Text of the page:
The limitations that make frequencies over 24 GHz unsuitable for mobile use may not be limitations after all.
Engineers are never satisfied. Even when “4G” mobile service was still a new idea, the engineers had begun thinking ahead to what will eventually become 5G: 10 gigabits/second (far faster than 4G), a thousand-fold increase in traffic capacity, and end-to-end delays of no more than a thousandth of a second.
The problem is to find radio frequencies for all that capacity and speed. The prevailing belief has been that mobile wireless works best only below about 3500 MHz. Higher frequencies propagate badly and do not penetrate well through building walls. Frequencies that are much higher, above about 24 GHz – sometimes called millimeter wave frequencies – require “line of sight” conditions: the transmitting and receiving antenna must be able to see each other. Ordinarily such a set-up by its nature precludes mobile operations.
But the folks on the FCC’s Technological Advisory Council – a group of academics and private sector technology experts that advises the government – are not content with the prevailing belief.
Some argue that millimeter wave frequencies indeed can be used for mobile communications – not alone perhaps, but as a supplement to more conventional operations at lower frequencies. Making this work will take some clever engineering: antennas that change beam patterns automatically and on the fly, for example, and technologies that can overcome poor propagation by reassembling multiple reflected images of a signal, and new ideas for networks of indoor base stations.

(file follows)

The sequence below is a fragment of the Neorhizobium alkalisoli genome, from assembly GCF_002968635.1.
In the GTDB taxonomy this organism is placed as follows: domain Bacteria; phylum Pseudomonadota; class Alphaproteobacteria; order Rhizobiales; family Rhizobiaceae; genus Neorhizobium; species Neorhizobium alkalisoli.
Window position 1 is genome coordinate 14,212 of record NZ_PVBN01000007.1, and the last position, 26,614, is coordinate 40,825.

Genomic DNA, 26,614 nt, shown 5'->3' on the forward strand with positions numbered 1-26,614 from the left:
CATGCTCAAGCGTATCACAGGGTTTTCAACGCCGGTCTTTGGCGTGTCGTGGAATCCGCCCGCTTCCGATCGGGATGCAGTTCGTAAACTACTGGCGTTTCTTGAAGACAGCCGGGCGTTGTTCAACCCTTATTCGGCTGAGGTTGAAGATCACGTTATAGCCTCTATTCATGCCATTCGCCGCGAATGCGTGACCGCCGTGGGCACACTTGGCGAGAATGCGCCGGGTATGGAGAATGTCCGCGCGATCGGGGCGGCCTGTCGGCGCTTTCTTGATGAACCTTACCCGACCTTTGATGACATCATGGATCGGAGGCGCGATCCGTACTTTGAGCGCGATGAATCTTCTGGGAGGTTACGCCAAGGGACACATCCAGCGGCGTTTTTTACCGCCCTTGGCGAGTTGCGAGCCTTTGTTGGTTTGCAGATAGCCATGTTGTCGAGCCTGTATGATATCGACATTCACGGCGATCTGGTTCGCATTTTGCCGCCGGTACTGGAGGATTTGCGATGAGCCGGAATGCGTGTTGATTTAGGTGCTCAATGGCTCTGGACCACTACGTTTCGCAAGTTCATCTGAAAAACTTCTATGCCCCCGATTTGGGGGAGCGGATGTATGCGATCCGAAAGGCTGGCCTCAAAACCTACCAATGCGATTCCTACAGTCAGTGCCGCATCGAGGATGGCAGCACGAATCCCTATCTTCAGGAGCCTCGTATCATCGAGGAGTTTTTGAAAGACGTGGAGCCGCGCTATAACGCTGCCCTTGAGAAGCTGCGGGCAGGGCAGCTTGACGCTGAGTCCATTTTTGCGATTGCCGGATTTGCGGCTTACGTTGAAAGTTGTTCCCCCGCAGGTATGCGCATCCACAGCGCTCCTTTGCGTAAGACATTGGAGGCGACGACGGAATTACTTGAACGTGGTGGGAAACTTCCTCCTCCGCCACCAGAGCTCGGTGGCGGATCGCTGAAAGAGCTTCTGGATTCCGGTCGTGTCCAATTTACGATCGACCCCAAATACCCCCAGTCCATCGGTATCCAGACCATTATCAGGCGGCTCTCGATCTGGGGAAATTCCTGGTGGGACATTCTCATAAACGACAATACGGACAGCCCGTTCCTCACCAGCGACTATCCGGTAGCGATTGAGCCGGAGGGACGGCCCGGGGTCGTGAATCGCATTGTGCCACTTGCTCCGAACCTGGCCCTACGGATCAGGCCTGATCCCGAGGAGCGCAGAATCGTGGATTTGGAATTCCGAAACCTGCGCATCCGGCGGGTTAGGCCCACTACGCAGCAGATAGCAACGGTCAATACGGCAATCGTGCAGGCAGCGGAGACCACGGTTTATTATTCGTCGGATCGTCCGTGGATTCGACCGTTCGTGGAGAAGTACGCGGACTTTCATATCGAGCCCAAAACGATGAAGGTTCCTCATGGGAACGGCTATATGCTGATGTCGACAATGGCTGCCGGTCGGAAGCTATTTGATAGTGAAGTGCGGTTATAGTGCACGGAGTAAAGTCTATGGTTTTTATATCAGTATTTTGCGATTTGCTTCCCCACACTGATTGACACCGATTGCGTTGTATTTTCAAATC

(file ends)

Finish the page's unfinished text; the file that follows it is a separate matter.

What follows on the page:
To read about more of these ideas, and contribute your own, see the FCC’s Notice of Inquiry on mobile services over 24 GHz.
The FCC may be particularly interested in bands over 24 GHz for mobile applications because past efforts to auction and license some of these for fixed use have yielded disappointing results.
Those of us involved with new technologies, whether as engineers, lawyers, or early-adopting consumers, owe the FCC a note of thanks for continuing to push the boundaries of spectrum use. Companies in the midst of experimenting with potential technologies obviously will benefit, as they are well-positioned to suggest technical rules for these bands. We expect the large, established wireless providers to participate as well, if only to protect their ongoing operations. And we especially look forward to hearing from the innovative startups that have traditionally driven the biggest technological revolutions.
Comments on the various issues discussed in the Notice of Inquiry are due by December 16, 2014, and reply comments by January 15, 2015.